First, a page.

Shooting from the Saddle: 3 Urban Photography Concepts
The process of urban cycling photography is not as easy as it seems. Our guides understand the challenge of simultaneously riding, looking at the terrain and judging a good vantage point. The following are some fundamental photography concepts that should help you. It’s all about perspective.
1. Lighting your Shots
Natural Lighting – Putting the sun directly behind your subject isn’t a good idea, unless you are trying to make a silhouette. Having the natural light at your back is a good way to improve your photo. However, if your shots are looking flat or over exposed, try positioning yourself so the sun lights your subject at an angle.
Flash – The sun casts shadows on the faces and bodies of riders. Using flash fills them with light and creates richer, dynamic images. It seems counter intuitive, but you could turn off auto mode, and turn flash on.
Rule of Thirds – The imaginary lines which divide the image into thirds. By placing the subject on the intersections of these lines it helps balance your photo mathematically. Viewers eye tend to drift to these focal points.
Head Room/Lead Room – Well-composed shots leave space above the subject, and also in the direction the subject is facing or moving.
Birds Eye/Worms Eye View – Great way to give a fresh way of looking at the world. Try to create images that defy expectations.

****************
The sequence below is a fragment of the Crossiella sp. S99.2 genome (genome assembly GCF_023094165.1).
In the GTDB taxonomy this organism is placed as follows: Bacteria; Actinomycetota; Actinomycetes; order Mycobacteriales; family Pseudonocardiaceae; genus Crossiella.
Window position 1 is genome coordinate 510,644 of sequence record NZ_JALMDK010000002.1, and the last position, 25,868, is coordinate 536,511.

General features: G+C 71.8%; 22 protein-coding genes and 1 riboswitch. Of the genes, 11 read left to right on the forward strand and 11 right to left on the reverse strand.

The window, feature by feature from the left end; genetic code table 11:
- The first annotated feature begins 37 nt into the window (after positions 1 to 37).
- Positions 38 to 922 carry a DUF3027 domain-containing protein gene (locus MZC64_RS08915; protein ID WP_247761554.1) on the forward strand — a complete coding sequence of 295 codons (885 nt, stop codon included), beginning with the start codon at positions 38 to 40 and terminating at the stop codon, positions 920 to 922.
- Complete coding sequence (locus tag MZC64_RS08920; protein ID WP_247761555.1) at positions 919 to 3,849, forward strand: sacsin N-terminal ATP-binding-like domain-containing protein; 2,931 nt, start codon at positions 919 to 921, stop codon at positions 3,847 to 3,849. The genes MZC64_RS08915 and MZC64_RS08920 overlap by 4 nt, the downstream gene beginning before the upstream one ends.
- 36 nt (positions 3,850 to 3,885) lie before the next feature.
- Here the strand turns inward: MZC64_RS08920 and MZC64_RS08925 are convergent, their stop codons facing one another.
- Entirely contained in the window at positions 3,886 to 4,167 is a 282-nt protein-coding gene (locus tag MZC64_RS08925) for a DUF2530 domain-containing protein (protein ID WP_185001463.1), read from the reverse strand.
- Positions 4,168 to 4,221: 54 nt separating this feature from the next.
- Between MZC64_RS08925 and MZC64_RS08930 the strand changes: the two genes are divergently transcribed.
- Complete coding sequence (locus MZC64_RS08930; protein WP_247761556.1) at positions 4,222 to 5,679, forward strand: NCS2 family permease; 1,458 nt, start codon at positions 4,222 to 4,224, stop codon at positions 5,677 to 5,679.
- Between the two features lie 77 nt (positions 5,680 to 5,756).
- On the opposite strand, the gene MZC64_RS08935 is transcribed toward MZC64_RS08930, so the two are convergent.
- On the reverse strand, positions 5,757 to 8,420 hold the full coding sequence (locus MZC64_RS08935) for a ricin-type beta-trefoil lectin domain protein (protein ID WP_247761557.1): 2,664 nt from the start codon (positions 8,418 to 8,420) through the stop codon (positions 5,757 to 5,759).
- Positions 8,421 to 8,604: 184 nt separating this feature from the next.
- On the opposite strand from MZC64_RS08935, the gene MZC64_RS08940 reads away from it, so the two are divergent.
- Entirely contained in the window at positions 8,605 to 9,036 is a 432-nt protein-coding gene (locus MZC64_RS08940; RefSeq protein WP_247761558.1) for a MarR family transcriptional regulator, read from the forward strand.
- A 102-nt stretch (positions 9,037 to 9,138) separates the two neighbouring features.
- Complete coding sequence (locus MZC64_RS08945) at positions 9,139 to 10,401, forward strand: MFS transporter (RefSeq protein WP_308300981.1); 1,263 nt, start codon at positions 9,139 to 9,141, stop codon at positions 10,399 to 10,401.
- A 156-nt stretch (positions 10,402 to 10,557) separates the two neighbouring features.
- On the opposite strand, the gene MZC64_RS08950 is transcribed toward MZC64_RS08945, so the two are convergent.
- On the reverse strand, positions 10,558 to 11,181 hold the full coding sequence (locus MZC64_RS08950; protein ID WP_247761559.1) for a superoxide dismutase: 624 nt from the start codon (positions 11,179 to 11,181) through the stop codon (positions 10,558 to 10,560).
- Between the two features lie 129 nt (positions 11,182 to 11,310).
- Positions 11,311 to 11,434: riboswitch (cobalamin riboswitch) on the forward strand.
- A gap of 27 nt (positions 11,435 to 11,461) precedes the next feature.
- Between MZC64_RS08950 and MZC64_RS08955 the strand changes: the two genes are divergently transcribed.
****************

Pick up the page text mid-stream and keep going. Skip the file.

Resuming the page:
Isolate and Emphasize your subject – Avoid distracting elements like light poles, ugly buildings, parked trucks or unimportant signage. Anything that competes with the main subject (the cyclists) is something you want to keep out of your photo. Zoom in to capture details.
Zoom – Optical zoom uses the true lens and produces better-quality images. Digital zoom uses in-camera processing, which you want to avoid. The hash mark on the zoom meter is the farthest you should go.
Look More/Shoot Less – Capture the ride. Plan it out in advance to acquire wider range of shots using the concepts listed above. It may help to mentally group these shots by location. Focal points should our guests as well as any important landmarks. We want high quality portraits and action shots that customers will repost and share with their friends. The more you shoot, the more you learn what works and what does not. Do not be afraid to experiment because mistakes can sometimes give you a great image.
Take your time, ‘open’ your eyes, and capture as much detail as possible.